Solaris was first published in 1961 and is a classic of modern science fiction, twice adapted for film - by Tarkovsky in 1972 and Steven Soderbergh in 2002. Stanislaw Lem's original novel combines a gripping space thriller with a powerful debate about guilt and the human condition. -- When psychologist Kris Kelvin arrives at the scientific research station hovering high above the surface of Solaris, he finds the place deserted except for two scientists, who have been driven mad by some unknown horror. The researchers had been trying to investigate the ocean planet, and probe the secrets of its alien lifeforms. But their clumsy, aggressive approach has provoked a terrifying response from the ocean, which is now confronting them with their most painful repressed thoughts and memories in human form. Kris is faced with the manifestation of his long-dead wife, Rheya, and his guilt over her suicide, but whatever is tormenting the other scientists appears to be much worse . . .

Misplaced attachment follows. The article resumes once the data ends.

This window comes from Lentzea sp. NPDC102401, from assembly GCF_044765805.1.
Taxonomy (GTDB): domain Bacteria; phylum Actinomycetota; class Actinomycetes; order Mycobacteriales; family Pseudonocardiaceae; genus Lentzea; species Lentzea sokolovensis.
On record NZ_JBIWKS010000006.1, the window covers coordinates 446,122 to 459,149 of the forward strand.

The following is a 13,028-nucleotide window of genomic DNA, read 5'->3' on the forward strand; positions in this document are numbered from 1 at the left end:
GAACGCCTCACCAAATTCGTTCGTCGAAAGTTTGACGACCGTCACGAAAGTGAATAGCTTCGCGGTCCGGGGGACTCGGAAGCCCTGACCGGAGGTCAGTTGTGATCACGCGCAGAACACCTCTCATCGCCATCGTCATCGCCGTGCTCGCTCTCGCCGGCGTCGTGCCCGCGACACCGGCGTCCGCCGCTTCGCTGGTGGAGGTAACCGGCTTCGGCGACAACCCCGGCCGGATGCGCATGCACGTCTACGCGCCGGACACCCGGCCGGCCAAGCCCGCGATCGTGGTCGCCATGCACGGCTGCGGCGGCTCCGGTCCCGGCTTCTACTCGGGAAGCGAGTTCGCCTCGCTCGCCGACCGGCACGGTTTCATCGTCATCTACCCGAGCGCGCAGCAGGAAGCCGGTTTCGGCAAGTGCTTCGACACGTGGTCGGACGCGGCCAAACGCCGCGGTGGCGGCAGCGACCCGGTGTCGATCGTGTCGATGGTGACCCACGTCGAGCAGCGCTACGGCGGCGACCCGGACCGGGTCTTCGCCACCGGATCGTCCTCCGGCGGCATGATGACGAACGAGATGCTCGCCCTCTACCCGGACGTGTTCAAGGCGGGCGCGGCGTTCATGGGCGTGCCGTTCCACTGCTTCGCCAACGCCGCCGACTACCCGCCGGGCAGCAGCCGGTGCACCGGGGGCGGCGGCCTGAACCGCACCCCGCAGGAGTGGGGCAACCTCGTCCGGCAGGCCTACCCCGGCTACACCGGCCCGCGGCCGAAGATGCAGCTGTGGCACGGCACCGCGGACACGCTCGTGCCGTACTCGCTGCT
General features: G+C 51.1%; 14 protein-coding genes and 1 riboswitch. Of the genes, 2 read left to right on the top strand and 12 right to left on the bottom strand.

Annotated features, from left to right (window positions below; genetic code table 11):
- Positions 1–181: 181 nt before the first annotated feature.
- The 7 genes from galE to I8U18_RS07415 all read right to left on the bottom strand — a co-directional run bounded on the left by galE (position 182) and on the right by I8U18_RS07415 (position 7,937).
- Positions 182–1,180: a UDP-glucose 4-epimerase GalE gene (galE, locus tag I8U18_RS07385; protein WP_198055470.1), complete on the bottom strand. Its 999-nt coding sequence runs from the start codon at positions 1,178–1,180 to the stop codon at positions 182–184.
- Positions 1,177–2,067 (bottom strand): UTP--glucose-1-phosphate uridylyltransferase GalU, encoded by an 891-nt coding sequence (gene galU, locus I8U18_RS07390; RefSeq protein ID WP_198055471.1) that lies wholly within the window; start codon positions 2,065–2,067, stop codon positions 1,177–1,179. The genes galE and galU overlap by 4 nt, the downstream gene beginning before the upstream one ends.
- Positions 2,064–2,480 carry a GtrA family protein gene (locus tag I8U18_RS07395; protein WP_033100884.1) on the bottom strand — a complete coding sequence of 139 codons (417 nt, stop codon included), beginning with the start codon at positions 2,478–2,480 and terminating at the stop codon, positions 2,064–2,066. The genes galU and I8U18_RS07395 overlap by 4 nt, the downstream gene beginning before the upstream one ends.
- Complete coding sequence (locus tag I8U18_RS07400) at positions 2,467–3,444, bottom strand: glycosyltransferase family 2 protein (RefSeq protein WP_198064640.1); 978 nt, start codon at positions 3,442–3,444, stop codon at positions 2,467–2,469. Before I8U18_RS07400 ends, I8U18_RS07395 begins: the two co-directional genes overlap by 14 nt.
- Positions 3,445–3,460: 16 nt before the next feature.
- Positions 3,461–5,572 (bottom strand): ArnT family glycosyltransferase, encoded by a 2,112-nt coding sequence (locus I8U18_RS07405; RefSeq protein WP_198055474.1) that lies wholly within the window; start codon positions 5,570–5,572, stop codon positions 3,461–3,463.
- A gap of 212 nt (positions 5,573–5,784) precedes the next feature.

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Stanislaw Lem is the most widely translated and best known science fiction author writing outside of the English language. Winner of the Kafka Prize, he is a contributor to many magazines, including the New Yorker, and he is the author of numerous works, including Solaris.
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